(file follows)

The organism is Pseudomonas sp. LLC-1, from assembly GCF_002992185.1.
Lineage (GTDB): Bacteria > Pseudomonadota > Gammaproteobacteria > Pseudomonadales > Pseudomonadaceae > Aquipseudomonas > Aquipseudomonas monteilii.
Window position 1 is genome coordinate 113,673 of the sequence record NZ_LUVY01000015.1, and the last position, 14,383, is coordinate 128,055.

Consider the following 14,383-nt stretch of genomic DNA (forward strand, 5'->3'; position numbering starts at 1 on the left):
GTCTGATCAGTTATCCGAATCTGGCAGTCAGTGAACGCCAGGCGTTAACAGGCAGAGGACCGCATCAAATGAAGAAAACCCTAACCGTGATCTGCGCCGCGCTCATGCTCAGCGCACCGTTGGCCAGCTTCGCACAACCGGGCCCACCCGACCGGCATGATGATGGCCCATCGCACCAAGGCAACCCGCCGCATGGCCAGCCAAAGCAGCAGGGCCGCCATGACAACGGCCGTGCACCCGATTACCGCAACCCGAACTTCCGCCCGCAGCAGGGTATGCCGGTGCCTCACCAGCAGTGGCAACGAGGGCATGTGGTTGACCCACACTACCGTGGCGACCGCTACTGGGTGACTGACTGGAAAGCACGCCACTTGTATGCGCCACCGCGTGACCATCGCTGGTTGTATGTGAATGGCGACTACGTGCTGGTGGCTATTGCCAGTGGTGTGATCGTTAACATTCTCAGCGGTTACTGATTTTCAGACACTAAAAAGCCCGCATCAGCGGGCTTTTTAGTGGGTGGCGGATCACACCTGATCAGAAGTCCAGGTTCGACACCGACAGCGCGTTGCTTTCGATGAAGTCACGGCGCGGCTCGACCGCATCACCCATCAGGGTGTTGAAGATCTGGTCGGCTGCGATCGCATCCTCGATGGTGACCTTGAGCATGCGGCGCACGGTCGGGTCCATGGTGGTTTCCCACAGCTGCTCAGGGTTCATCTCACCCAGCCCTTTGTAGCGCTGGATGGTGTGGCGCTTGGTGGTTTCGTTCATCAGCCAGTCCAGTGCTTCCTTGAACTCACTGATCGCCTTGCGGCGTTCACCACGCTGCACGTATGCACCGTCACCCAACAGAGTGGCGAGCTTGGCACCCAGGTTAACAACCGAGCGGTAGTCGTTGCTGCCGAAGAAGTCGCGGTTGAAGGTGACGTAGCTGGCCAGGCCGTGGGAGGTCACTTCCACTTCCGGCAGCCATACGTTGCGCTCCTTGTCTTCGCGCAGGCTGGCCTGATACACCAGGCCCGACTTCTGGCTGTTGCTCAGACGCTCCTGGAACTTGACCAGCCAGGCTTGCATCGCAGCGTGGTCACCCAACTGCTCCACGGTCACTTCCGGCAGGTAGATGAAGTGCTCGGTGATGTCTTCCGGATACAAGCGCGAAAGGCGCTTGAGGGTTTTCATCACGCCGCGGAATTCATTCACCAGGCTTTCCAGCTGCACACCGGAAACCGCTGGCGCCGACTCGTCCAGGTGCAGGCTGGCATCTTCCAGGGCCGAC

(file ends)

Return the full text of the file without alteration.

The organism is Pseudomonas sp. LLC-1, from assembly GCF_002992185.1.
Lineage (GTDB): Bacteria > Pseudomonadota > Gammaproteobacteria > Pseudomonadales > Pseudomonadaceae > Aquipseudomonas > Aquipseudomonas monteilii.
Window position 1 is genome coordinate 113,673 of the sequence record NZ_LUVY01000015.1, and the last position, 14,383, is coordinate 128,055.

Consider the following 14,383-nt stretch of genomic DNA (forward strand, 5'->3'; position numbering starts at 1 on the left):
GTCTGATCAGTTATCCGAATCTGGCAGTCAGTGAACGCCAGGCGTTAACAGGCAGAGGACCGCATCAAATGAAGAAAACCCTAACCGTGATCTGCGCCGCGCTCATGCTCAGCGCACCGTTGGCCAGCTTCGCACAACCGGGCCCACCCGACCGGCATGATGATGGCCCATCGCACCAAGGCAACCCGCCGCATGGCCAGCCAAAGCAGCAGGGCCGCCATGACAACGGCCGTGCACCCGATTACCGCAACCCGAACTTCCGCCCGCAGCAGGGTATGCCGGTGCCTCACCAGCAGTGGCAACGAGGGCATGTGGTTGACCCACACTACCGTGGCGACCGCTACTGGGTGACTGACTGGAAAGCACGCCACTTGTATGCGCCACCGCGTGACCATCGCTGGTTGTATGTGAATGGCGACTACGTGCTGGTGGCTATTGCCAGTGGTGTGATCGTTAACATTCTCAGCGGTTACTGATTTTCAGACACTAAAAAGCCCGCATCAGCGGGCTTTTTAGTGGGTGGCGGATCACACCTGATCAGAAGTCCAGGTTCGACACCGACAGCGCGTTGCTTTCGATGAAGTCACGGCGCGGCTCGACCGCATCACCCATCAGGGTGTTGAAGATCTGGTCGGCTGCGATCGCATCCTCGATGGTGACCTTGAGCATGCGGCGCACGGTCGGGTCCATGGTGGTTTCCCACAGCTGCTCAGGGTTCATCTCACCCAGCCCTTTGTAGCGCTGGATGGTGTGGCGCTTGGTGGTTTCGTTCATCAGCCAGTCCAGTGCTTCCTTGAACTCACTGATCGCCTTGCGGCGTTCACCACGCTGCACGTATGCACCGTCACCCAACAGAGTGGCGAGCTTGGCACCCAGGTTAACAACCGAGCGGTAGTCGTTGCTGCCGAAGAAGTCGCGGTTGAAGGTGACGTAGCTGGCCAGGCCGTGGGAGGTCACTTCCACTTCCGGCAGCCATACGTTGCGCTCCTTGTCTTCGCGCAGGCTGGCCTGATACACCAGGCCCGACTTCTGGCTGTTGCTCAGACGCTCCTGGAACTTGACCAGCCAGGCTTGCATCGCAGCGTGGTCACCCAACTGCTCCACGGTCACTTCCGGCAGGTAGATGAAGTGCTCGGTGATGTCTTCCGGATACAAGCGCGAAAGGCGCTTGAGGGTTTTCATCACGCCGCGGAATTCATTCACCAGGCTTTCCAGCTGCACACCGGAAACCGCTGGCGCCGACTCGTCCAGGTGCAGGCTGGCATCTTCCAGGGCCGAC